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Admiral againſt alſo ancient appears attention becauſe become body called caſe cauſe certainly character Chriſtian church common complete conſidered contains Critic edition effect England equal evidence feel firſt former French give given hand himſelf hiſtory houſe important Italy kind king language laſt late laws learned leſs Letter living Lord manner matter means merit mind moſt muſt nature never notice object obſervations occaſion opinion original particular paſſage perhaps perſons poem poetry preſent principles probably produced prove publiſhed reader reaſon received relation remains remarks reſpect ſaid ſame ſays ſecond ſeems ſeveral ſhall ſhe ſhould ſome ſtate ſubject ſuch ſuppoſed taken theſe thing thoſe thought tion tranſlation true truth uſe various volume whole whoſe writer
Side 75 - That yester-morn bloomed waving in the breeze. Sounds the most faint attract the ear, — the hum Of early bee, the trickling of the dew, The distant bleating midway up the hill.
Side 534 - ... willingly subscribed to the Articles established ; which is an argument to us that they all agree in the true, usual, literal meaning of the said Articles ; and that even in those curious points in which the present differences lie, men of all sorts take the Articles of the Church of England to be for them ; which is an argument again that none of them intend any desertion of the Articles established...
Side 155 - In varying cadence, soft or strong, He swept the sounding chords along: The present scene, the future lot, His toils, his wants, were all forgot: Cold diffidence, and age's frost, In the full tide of song were lost : Each blank, in faithless memory void, The poet's glowing thought supplied ; And, while his harp responsive rung, 'Twas thus the LATEST MINSTREL sung.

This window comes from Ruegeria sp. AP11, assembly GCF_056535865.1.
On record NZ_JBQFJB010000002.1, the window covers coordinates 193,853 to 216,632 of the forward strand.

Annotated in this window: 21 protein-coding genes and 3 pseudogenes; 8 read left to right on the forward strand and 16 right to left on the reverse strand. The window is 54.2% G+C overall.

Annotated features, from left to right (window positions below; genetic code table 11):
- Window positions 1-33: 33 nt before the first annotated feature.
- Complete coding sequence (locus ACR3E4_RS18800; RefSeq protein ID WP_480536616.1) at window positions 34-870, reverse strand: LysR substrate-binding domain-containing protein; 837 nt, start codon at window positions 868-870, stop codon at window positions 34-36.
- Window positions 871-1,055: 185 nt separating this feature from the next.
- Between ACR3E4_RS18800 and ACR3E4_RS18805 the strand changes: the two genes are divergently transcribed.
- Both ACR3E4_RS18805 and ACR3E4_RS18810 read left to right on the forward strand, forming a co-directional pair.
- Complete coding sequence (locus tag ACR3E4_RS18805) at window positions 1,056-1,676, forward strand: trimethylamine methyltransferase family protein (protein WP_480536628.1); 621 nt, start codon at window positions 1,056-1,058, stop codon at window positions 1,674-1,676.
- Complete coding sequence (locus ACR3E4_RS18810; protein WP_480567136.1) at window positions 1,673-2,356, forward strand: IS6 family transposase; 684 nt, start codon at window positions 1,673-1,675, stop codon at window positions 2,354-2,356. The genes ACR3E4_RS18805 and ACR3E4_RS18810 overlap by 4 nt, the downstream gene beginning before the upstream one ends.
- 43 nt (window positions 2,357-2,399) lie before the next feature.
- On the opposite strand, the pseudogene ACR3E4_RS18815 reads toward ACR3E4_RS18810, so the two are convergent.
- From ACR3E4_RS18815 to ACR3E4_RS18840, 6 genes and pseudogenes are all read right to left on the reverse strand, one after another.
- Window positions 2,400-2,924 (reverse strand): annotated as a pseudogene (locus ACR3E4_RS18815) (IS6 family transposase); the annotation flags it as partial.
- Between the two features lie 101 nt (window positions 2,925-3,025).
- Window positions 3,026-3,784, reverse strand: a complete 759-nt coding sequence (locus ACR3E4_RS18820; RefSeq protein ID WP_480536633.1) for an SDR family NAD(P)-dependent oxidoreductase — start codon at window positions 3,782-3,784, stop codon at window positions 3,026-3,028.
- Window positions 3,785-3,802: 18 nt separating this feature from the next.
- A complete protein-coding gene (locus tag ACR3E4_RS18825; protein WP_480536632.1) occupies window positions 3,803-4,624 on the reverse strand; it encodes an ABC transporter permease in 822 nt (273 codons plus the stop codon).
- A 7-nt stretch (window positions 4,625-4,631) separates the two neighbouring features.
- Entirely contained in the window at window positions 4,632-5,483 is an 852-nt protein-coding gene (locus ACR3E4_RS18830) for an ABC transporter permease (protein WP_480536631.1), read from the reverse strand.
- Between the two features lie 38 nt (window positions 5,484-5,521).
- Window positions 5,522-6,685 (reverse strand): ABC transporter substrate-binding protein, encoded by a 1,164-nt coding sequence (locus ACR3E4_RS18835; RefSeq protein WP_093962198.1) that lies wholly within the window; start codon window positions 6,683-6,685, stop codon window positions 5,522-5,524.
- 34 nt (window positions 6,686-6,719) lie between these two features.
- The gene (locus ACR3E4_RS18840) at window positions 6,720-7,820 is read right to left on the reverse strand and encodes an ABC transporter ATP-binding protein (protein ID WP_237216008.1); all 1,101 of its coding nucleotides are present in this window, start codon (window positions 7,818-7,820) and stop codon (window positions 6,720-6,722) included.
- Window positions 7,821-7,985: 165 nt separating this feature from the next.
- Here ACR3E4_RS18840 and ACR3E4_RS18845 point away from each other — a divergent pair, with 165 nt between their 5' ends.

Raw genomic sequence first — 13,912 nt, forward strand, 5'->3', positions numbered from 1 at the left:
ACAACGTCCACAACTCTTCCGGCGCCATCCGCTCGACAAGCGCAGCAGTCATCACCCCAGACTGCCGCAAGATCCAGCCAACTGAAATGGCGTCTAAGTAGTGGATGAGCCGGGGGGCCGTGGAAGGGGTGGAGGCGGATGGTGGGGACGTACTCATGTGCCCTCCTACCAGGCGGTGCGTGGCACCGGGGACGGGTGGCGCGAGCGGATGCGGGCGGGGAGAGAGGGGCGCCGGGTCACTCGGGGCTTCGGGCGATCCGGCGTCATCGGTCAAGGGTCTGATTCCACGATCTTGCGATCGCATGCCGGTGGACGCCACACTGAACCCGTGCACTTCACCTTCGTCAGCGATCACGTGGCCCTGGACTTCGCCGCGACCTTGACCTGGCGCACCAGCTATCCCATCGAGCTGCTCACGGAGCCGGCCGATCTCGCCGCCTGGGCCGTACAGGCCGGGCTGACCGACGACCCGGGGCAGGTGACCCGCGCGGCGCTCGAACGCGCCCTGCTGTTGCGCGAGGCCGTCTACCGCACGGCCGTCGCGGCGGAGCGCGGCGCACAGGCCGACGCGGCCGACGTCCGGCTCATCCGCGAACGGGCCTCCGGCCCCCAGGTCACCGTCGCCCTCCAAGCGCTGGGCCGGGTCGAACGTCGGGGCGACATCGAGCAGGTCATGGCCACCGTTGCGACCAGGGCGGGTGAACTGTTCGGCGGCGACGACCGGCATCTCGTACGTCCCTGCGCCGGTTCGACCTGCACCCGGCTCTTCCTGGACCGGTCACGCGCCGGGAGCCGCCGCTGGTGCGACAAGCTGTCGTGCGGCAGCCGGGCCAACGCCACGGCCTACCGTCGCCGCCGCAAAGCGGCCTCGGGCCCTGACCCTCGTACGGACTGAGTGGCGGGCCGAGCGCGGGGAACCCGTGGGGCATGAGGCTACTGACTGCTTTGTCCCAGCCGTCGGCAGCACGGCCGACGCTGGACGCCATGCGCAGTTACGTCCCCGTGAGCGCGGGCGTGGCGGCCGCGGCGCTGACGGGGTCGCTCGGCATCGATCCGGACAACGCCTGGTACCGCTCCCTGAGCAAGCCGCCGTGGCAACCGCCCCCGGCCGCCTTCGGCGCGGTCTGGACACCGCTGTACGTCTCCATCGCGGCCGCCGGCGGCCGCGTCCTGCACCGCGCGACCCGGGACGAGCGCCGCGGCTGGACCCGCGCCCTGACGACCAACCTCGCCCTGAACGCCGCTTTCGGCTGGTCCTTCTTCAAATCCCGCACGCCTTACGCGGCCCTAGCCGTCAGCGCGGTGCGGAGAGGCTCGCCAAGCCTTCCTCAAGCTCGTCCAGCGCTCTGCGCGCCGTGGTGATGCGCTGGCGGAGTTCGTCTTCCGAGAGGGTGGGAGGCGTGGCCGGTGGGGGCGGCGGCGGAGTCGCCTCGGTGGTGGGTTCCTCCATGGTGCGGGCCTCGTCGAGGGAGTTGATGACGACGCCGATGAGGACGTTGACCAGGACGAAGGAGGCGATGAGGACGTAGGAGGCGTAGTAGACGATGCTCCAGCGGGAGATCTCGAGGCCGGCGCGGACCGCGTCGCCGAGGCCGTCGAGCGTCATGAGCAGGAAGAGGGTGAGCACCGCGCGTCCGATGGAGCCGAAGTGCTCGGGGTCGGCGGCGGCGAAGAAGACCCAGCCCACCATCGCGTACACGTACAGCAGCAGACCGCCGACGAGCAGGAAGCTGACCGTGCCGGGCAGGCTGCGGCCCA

Side 156 - Blindfold he knew the paths to cross ; By wily turns, by desperate bounds, Had baffled Percy's best bloodhounds ; In Eske or Liddel fords were none But he would ride them, one by one ; Alike to him was time or tide, December's snow or July's pride ; Alike to him was tide or time, Moonless midnight or matin prime : Steady of heart and stout of hand As ever drove prey from Cumberland ; Five times outlawed had he been By England's king and Scotland's queen.
Side 157 - When the cold light's uncertain shower Streams on the ruined central tower; When buttress and buttress, alternately, Seem framed of ebon and ivory ; When silver edges the imagery, And the scrolls that teach thee to live and die ; When distant Tweed is heard to rave, And the owlet to hoot o'er the dead man's grave» Then go — but go alone the while — Then view St David's ruined pile; And, home returning, soothly swear, Was never scene so sad and fair I 2.
Side 21 - By pity, well-nigh in amaze my mind Was lost ; and I began : " Bard ! willingly I would address those two together coming, Which seem so light before the wind." He thus : " Note thou, when nearer they to us approach. Then by that love which carries them along, Entreat ; and they will come.
Side 159 - Caledonia! stern and wild, Meet nurse for a poetic child ! Land of brown heath and shaggy wood, Land of the mountain and the flood, Land of my sires ! what mortal hand Can e'er untie the filial band That knits me to thy rugged strand...
Side 612 - ... that a neutral has no right to deliver a belligerent from the pressure of his enemies' hostilities, by trading with his colonies in time of war in a way that was prohibited in time of peace.
Side 549 - I have greater witnefs than that of John : " for the works which the Father hath given me to " finifh, the fame works that I do, bear witnefs of " me, that the Father hath fent me.
Side 534 - That for the present, though some differences have been ill raised, yet we take comfort in this, that all clergymen within our realm have always most willingly subscribed to the Articles established; which is an argument to us that they all agree in the true, usual, literal meaning of the said Articles...